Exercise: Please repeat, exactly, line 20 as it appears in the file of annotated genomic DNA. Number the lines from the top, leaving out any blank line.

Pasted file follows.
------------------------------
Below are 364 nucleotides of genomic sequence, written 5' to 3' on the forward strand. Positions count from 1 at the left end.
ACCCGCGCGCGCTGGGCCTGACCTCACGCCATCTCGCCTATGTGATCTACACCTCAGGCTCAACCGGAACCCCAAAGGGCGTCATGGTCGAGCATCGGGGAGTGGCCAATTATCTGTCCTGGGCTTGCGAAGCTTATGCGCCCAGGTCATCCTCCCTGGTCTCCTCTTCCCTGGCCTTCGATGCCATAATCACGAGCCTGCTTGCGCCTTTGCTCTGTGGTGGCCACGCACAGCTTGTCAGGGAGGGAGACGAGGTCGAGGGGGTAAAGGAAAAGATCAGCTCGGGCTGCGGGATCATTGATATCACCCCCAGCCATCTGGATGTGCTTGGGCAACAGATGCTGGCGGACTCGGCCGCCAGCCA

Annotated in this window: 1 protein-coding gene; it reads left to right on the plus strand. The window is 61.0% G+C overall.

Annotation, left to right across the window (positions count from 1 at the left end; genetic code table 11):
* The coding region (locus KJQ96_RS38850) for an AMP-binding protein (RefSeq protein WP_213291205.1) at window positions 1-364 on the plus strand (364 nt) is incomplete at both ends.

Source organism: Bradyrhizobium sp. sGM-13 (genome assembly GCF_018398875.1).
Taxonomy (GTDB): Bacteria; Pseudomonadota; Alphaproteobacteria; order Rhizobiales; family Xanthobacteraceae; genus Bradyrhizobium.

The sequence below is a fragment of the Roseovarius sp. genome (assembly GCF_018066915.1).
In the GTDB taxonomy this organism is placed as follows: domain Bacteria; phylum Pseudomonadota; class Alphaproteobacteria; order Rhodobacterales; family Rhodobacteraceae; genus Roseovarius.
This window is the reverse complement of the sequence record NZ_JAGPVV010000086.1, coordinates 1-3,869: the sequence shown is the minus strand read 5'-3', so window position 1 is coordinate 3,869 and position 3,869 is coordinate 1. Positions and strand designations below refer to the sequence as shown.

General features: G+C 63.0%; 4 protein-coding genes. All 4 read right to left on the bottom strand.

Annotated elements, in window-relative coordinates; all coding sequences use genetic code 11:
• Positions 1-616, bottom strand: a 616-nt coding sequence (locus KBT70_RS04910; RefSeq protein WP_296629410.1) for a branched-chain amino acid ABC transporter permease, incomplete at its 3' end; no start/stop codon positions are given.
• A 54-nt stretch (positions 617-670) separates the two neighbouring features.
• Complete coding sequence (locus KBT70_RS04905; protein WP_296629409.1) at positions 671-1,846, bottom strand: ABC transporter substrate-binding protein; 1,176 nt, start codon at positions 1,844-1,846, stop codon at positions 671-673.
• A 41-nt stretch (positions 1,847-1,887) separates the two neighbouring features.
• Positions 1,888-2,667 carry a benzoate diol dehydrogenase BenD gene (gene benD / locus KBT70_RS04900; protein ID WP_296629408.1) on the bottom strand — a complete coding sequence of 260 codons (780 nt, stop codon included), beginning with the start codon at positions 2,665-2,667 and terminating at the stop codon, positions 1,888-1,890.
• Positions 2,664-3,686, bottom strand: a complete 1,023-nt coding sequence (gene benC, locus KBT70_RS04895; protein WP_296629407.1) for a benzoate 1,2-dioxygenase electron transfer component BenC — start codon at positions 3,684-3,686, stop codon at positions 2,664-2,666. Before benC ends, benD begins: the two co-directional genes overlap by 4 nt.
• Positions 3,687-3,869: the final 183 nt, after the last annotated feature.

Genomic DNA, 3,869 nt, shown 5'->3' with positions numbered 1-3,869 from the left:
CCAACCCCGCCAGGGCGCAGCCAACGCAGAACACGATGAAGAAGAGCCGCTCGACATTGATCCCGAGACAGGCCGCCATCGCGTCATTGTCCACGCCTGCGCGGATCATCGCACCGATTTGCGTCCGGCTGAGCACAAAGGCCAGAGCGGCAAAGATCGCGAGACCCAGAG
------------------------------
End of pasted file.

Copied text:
Genomic DNA, 3,869 nt, shown 5'->3' with positions numbered 1-3,869 from the left: